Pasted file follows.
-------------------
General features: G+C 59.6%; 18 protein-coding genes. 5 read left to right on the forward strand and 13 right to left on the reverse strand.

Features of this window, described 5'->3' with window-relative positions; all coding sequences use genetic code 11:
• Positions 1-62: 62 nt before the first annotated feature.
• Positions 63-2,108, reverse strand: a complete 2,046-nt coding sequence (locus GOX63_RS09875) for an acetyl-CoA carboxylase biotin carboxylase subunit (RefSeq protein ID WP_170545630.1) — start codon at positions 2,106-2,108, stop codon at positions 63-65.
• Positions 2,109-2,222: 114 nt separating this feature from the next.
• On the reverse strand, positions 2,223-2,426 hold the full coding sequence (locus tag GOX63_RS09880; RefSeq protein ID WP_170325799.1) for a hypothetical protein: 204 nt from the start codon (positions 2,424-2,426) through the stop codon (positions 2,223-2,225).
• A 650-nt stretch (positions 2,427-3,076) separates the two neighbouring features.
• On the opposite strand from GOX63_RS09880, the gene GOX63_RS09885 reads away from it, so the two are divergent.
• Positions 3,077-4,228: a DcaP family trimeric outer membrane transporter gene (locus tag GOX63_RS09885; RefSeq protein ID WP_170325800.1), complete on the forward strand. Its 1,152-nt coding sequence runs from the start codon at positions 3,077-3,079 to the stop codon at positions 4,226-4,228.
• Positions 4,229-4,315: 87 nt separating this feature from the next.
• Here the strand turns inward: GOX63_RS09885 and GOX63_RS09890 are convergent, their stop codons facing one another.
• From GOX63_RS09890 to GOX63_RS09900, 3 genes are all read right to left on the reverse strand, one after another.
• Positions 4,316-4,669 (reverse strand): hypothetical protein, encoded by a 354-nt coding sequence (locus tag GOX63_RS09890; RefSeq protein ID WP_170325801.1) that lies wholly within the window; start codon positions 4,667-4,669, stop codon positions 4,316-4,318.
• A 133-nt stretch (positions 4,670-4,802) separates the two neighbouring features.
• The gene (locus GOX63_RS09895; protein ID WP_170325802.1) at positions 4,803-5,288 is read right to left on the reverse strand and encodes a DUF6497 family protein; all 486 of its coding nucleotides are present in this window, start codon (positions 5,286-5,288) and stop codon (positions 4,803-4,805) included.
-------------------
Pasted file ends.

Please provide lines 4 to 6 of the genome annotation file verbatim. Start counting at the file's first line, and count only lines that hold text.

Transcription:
• Positions 63-2,108, reverse strand: a complete 2,046-nt coding sequence (locus GOX63_RS09875) for an acetyl-CoA carboxylase biotin carboxylase subunit (RefSeq protein ID WP_170545630.1) — start codon at positions 2,106-2,108, stop codon at positions 63-65.
• Positions 2,109-2,222: 114 nt separating this feature from the next.
• On the reverse strand, positions 2,223-2,426 hold the full coding sequence (locus tag GOX63_RS09880; RefSeq protein ID WP_170325799.1) for a hypothetical protein: 204 nt from the start codon (positions 2,424-2,426) through the stop codon (positions 2,223-2,225).